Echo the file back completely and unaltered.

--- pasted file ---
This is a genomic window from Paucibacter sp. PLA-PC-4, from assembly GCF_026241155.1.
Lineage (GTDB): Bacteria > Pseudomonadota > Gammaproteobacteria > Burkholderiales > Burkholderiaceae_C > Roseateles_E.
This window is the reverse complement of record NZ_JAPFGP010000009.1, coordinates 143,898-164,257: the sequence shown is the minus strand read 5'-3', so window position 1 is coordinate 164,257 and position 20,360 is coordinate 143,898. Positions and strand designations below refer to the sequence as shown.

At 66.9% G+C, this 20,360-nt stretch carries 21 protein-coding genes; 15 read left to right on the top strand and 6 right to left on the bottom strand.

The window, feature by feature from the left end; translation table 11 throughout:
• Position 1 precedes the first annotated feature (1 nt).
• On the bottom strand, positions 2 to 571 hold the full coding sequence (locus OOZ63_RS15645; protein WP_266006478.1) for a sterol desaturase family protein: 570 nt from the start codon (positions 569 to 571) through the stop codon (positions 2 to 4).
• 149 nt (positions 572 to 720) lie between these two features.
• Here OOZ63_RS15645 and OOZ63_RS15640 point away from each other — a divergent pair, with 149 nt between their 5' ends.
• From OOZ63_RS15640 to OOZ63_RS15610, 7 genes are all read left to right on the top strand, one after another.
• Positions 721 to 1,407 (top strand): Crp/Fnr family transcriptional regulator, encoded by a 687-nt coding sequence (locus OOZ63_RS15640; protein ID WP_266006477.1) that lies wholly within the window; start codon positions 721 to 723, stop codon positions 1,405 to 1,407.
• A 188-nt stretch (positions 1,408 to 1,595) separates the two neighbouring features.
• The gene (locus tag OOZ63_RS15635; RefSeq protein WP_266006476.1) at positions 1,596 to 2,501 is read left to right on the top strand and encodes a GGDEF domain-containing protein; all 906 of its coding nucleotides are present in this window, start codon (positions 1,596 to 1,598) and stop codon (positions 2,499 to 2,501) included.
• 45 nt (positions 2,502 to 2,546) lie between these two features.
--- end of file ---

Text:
This is a genomic window from Paucibacter sp. PLA-PC-4, from assembly GCF_026241155.1.
Lineage (GTDB): Bacteria > Pseudomonadota > Gammaproteobacteria > Burkholderiales > Burkholderiaceae_C > Roseateles_E.
This window is the reverse complement of record NZ_JAPFGP010000009.1, coordinates 143,898-164,257: the sequence shown is the minus strand read 5'-3', so window position 1 is coordinate 164,257 and position 20,360 is coordinate 143,898. Positions and strand designations below refer to the sequence as shown.

At 66.9% G+C, this 20,360-nt stretch carries 21 protein-coding genes; 15 read left to right on the top strand and 6 right to left on the bottom strand.

The window, feature by feature from the left end; translation table 11 throughout:
• Position 1 precedes the first annotated feature (1 nt).
• On the bottom strand, positions 2 to 571 hold the full coding sequence (locus OOZ63_RS15645; protein WP_266006478.1) for a sterol desaturase family protein: 570 nt from the start codon (positions 569 to 571) through the stop codon (positions 2 to 4).
• 149 nt (positions 572 to 720) lie between these two features.
• Here OOZ63_RS15645 and OOZ63_RS15640 point away from each other — a divergent pair, with 149 nt between their 5' ends.
• From OOZ63_RS15640 to OOZ63_RS15610, 7 genes are all read left to right on the top strand, one after another.
• Positions 721 to 1,407 (top strand): Crp/Fnr family transcriptional regulator, encoded by a 687-nt coding sequence (locus OOZ63_RS15640; protein ID WP_266006477.1) that lies wholly within the window; start codon positions 721 to 723, stop codon positions 1,405 to 1,407.
• A 188-nt stretch (positions 1,408 to 1,595) separates the two neighbouring features.
• The gene (locus tag OOZ63_RS15635; RefSeq protein WP_266006476.1) at positions 1,596 to 2,501 is read left to right on the top strand and encodes a GGDEF domain-containing protein; all 906 of its coding nucleotides are present in this window, start codon (positions 1,596 to 1,598) and stop codon (positions 2,499 to 2,501) included.
• 45 nt (positions 2,502 to 2,546) lie between these two features.